Not My Cup of Tea

    It's never a good sign when you struggle to finish a book. Since the writer is unquestionably skilled and intelligent, perhaps the point of it all was simply beyond me. It was meandering and made me feel I'd wasted my time and money reading it. I didn't care about the characters or their incredibly charmed lives and the story just didn't grab me. I couldn't decide whether it felt more like therapy or like homework. To that point, it seems well-suited for book club discussion...

    1 out of 2 people found this review helpful.

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  • Posted December 11, 2010

    more from this reviewer

    I Also Recommend:

    Shows How Love Can Destroy Your Life, or Give You a Reason to Live

    This book is a bit short and compact, but contains a rather interesting story. There isn't a lot of action here. On the surface, it's the tale of a middle-aged, married man falling in love with his young brother-in-law. However, on a deeper level, it's about what makes someone feel successful. Most of all, you will think about what makes a person stay in a relationship, and the difference between complacency and actual happiness. The story also gives one cause to consider the nature of sexual orientation, and the fact that it is somewhat fluid for many people. True thinkers will be fascinated by this glimpse into the human heart.
    Michael Travis Jasper, Author of the Novel "To Be Chosen"

    1 out of 1 people found this review helpful.

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  • Anonymous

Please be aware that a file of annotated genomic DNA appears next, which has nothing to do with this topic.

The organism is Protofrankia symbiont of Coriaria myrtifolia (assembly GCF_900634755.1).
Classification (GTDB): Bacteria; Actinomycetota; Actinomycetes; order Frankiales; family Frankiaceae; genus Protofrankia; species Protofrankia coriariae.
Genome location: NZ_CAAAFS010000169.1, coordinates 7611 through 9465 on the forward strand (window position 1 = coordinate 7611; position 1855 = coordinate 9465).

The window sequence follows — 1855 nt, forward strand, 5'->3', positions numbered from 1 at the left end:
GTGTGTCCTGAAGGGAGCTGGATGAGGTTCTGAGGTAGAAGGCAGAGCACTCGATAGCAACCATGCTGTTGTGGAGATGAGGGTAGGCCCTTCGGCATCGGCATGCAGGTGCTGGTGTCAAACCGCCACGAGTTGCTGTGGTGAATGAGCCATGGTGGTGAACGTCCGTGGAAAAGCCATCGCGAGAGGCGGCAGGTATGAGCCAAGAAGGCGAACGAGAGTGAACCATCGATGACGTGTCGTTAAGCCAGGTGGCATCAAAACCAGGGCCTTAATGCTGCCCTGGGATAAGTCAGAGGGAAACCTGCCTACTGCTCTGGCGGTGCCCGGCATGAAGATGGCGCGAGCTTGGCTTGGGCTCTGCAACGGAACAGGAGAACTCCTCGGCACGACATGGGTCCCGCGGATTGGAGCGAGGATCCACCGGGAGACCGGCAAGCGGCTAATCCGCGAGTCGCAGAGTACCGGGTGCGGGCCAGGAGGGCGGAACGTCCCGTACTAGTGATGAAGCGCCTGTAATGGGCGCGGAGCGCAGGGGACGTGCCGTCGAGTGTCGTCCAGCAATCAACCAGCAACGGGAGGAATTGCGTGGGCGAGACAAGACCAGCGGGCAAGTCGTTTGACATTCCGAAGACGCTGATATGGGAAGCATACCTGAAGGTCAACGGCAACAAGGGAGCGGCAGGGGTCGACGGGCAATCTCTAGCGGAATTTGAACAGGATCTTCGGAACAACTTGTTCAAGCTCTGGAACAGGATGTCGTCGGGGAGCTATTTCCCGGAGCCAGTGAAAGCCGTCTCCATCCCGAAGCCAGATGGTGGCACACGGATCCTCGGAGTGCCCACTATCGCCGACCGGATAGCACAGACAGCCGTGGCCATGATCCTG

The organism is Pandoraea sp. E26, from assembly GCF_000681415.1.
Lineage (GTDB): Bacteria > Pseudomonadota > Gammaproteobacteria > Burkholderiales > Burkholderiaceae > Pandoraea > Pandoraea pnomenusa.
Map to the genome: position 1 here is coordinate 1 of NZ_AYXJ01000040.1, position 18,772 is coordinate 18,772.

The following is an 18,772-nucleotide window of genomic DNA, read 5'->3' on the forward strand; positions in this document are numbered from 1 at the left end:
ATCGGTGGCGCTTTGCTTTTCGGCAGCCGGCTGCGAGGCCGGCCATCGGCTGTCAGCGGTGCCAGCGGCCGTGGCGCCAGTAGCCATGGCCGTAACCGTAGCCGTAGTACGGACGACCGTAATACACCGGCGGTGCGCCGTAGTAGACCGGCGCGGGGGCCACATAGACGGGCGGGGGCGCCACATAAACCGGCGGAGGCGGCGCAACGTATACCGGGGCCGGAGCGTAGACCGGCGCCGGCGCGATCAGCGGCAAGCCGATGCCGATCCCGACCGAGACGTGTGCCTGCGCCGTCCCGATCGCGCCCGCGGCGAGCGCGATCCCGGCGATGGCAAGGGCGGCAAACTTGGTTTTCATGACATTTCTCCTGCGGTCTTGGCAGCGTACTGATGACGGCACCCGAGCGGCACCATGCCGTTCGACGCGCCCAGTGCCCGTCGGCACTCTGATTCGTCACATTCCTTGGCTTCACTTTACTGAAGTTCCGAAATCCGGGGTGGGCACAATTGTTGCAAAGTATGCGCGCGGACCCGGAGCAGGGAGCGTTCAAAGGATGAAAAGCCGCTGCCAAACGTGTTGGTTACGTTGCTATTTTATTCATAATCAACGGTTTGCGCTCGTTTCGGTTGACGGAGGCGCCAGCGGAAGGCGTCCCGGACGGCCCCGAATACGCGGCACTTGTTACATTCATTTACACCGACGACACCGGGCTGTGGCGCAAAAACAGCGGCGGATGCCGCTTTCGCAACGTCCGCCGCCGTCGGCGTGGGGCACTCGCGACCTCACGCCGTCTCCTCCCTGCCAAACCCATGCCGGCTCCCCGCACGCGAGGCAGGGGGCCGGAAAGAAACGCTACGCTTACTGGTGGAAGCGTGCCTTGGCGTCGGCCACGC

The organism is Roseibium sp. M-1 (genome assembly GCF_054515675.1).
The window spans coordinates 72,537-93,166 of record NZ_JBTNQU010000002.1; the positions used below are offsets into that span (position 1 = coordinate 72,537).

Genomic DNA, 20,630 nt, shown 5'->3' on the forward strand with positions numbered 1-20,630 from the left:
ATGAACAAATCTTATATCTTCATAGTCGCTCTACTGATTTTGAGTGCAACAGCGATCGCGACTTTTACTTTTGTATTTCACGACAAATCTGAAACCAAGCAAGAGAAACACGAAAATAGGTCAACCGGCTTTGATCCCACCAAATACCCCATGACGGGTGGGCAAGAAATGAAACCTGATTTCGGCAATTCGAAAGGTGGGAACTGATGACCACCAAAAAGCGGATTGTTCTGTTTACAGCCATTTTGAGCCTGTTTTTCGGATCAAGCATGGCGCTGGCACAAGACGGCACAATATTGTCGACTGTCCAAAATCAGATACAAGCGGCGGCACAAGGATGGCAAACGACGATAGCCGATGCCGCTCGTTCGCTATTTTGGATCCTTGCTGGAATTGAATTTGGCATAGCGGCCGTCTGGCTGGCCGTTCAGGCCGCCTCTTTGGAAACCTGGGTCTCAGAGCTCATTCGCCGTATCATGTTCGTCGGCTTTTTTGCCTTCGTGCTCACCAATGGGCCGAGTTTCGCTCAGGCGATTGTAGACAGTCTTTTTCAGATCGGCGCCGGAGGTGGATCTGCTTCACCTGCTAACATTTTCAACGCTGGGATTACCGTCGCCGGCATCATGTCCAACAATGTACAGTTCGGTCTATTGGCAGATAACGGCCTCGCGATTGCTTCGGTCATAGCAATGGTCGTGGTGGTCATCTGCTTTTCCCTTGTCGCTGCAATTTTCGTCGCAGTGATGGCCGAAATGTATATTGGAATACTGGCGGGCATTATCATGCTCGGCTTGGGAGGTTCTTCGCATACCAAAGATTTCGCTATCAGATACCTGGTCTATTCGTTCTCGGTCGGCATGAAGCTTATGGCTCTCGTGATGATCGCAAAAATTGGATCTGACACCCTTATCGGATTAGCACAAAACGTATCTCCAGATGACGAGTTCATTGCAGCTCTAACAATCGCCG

Posted December 24, 2013

    Boring

    I couldn't finish this book. The author's style of writing was boring, the characters were lacking personality. Didn't seem as if much was going on and just didn't holdmy attention enough to finish reading it. Waste of money and of time.

    0 out of 1 people found this review helpful.

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  • Posted March 8, 2013

    Michael Cunningham is one of my favorite authors.  I've read - a

    Michael Cunningham is one of my favorite authors.  I've read - and thoroughly enjoyed - everything he's written to date.  But he missed the mark by a large margin with this book.  His style of writing, with looooooong, run-on sentences, chopped up with interspersed narrative that is supposed to reflect "inner thoughts" (what's up with that?) bog the reader down and, ultimately are annoying.  Further, as other critics have noted, the characters are difficult to care about.  They're tentative (especially the protagonist, Peter, and come across as flawed but wishy-washy.  Peter is the fine, upstanding citizen with a solid, if boring, job.  No hint of questioning sexuality.  Yet here comes Mizzy (is he gay?  bi?) and suddenly Peter's world is rocked with just a tentative kiss?  Yes, I continued reading avidly, but only with the hope that SOMETHING would wake these characters from the stupor they all seem to be in.  I wish I had skipped it.

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  • Posted March 4, 2012